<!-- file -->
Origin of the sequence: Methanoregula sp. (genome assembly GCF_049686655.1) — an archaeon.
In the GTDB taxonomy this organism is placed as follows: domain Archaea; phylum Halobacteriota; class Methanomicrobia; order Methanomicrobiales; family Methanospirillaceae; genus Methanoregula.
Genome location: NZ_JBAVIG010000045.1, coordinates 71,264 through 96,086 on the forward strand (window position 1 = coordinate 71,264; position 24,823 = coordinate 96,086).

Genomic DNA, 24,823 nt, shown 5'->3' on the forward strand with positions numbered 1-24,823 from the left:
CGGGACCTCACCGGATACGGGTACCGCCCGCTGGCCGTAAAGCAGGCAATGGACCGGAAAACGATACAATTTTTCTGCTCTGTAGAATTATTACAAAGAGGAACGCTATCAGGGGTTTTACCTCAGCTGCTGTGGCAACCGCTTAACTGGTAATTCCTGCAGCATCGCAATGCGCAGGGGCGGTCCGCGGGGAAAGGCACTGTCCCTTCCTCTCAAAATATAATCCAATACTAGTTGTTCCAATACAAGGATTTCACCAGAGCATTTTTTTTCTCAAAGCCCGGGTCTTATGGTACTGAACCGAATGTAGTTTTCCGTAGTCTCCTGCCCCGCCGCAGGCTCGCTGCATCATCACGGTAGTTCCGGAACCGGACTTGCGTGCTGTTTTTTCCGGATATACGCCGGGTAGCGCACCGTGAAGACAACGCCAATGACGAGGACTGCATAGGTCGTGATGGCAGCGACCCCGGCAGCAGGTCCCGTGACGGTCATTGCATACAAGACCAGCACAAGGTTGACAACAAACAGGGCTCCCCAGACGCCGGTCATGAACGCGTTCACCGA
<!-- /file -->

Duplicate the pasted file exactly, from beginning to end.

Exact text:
Origin of the sequence: Methanoregula sp. (genome assembly GCF_049686655.1) — an archaeon.
In the GTDB taxonomy this organism is placed as follows: domain Archaea; phylum Halobacteriota; class Methanomicrobia; order Methanomicrobiales; family Methanospirillaceae; genus Methanoregula.
Genome location: NZ_JBAVIG010000045.1, coordinates 71,264 through 96,086 on the forward strand (window position 1 = coordinate 71,264; position 24,823 = coordinate 96,086).

Genomic DNA, 24,823 nt, shown 5'->3' on the forward strand with positions numbered 1-24,823 from the left:
CGGGACCTCACCGGATACGGGTACCGCCCGCTGGCCGTAAAGCAGGCAATGGACCGGAAAACGATACAATTTTTCTGCTCTGTAGAATTATTACAAAGAGGAACGCTATCAGGGGTTTTACCTCAGCTGCTGTGGCAACCGCTTAACTGGTAATTCCTGCAGCATCGCAATGCGCAGGGGCGGTCCGCGGGGAAAGGCACTGTCCCTTCCTCTCAAAATATAATCCAATACTAGTTGTTCCAATACAAGGATTTCACCAGAGCATTTTTTTTCTCAAAGCCCGGGTCTTATGGTACTGAACCGAATGTAGTTTTCCGTAGTCTCCTGCCCCGCCGCAGGCTCGCTGCATCATCACGGTAGTTCCGGAACCGGACTTGCGTGCTGTTTTTTCCGGATATACGCCGGGTAGCGCACCGTGAAGACAACGCCAATGACGAGGACTGCATAGGTCGTGATGGCAGCGACCCCGGCAGCAGGTCCCGTGACGGTCATTGCATACAAGACCAGCACAAGGTTGACAACAAACAGGGCTCCCCAGACGCCGGTCATGAACGCGTTCACCGA